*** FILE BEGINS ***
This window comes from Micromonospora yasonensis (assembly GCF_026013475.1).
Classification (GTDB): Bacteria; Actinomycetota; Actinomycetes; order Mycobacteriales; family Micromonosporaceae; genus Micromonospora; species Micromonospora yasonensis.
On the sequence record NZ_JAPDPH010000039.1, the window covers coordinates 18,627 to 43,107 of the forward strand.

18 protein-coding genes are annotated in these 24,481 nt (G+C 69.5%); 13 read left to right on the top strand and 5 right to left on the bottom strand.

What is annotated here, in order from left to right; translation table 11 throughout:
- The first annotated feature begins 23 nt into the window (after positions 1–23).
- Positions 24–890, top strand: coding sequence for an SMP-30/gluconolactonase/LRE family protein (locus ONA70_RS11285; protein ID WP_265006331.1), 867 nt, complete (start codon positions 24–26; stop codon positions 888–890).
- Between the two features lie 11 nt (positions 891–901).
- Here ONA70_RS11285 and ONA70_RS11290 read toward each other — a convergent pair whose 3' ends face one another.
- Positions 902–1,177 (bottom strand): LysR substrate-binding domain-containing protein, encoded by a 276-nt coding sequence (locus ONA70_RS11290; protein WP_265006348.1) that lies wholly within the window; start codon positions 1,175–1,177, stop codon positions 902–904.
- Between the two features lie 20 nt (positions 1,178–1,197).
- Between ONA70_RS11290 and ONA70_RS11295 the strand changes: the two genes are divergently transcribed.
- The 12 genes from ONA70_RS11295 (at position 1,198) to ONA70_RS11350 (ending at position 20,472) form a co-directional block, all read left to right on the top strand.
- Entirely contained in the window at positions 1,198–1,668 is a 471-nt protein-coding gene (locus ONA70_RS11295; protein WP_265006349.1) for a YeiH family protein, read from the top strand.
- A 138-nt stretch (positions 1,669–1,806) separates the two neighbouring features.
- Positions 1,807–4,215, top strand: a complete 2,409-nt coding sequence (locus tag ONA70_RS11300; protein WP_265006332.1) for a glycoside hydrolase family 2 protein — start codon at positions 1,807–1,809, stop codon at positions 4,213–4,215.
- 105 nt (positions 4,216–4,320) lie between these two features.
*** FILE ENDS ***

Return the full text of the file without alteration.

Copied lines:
This window comes from Micromonospora yasonensis (assembly GCF_026013475.1).
Classification (GTDB): Bacteria; Actinomycetota; Actinomycetes; order Mycobacteriales; family Micromonosporaceae; genus Micromonospora; species Micromonospora yasonensis.
On the sequence record NZ_JAPDPH010000039.1, the window covers coordinates 18,627 to 43,107 of the forward strand.

18 protein-coding genes are annotated in these 24,481 nt (G+C 69.5%); 13 read left to right on the top strand and 5 right to left on the bottom strand.

What is annotated here, in order from left to right; translation table 11 throughout:
- The first annotated feature begins 23 nt into the window (after positions 1–23).
- Positions 24–890, top strand: coding sequence for an SMP-30/gluconolactonase/LRE family protein (locus ONA70_RS11285; protein ID WP_265006331.1), 867 nt, complete (start codon positions 24–26; stop codon positions 888–890).
- Between the two features lie 11 nt (positions 891–901).
- Here ONA70_RS11285 and ONA70_RS11290 read toward each other — a convergent pair whose 3' ends face one another.
- Positions 902–1,177 (bottom strand): LysR substrate-binding domain-containing protein, encoded by a 276-nt coding sequence (locus ONA70_RS11290; protein WP_265006348.1) that lies wholly within the window; start codon positions 1,175–1,177, stop codon positions 902–904.
- Between the two features lie 20 nt (positions 1,178–1,197).
- Between ONA70_RS11290 and ONA70_RS11295 the strand changes: the two genes are divergently transcribed.
- The 12 genes from ONA70_RS11295 (at position 1,198) to ONA70_RS11350 (ending at position 20,472) form a co-directional block, all read left to right on the top strand.
- Entirely contained in the window at positions 1,198–1,668 is a 471-nt protein-coding gene (locus ONA70_RS11295; protein WP_265006349.1) for a YeiH family protein, read from the top strand.
- A 138-nt stretch (positions 1,669–1,806) separates the two neighbouring features.
- Positions 1,807–4,215, top strand: a complete 2,409-nt coding sequence (locus tag ONA70_RS11300; protein WP_265006332.1) for a glycoside hydrolase family 2 protein — start codon at positions 1,807–1,809, stop codon at positions 4,213–4,215.
- 105 nt (positions 4,216–4,320) lie between these two features.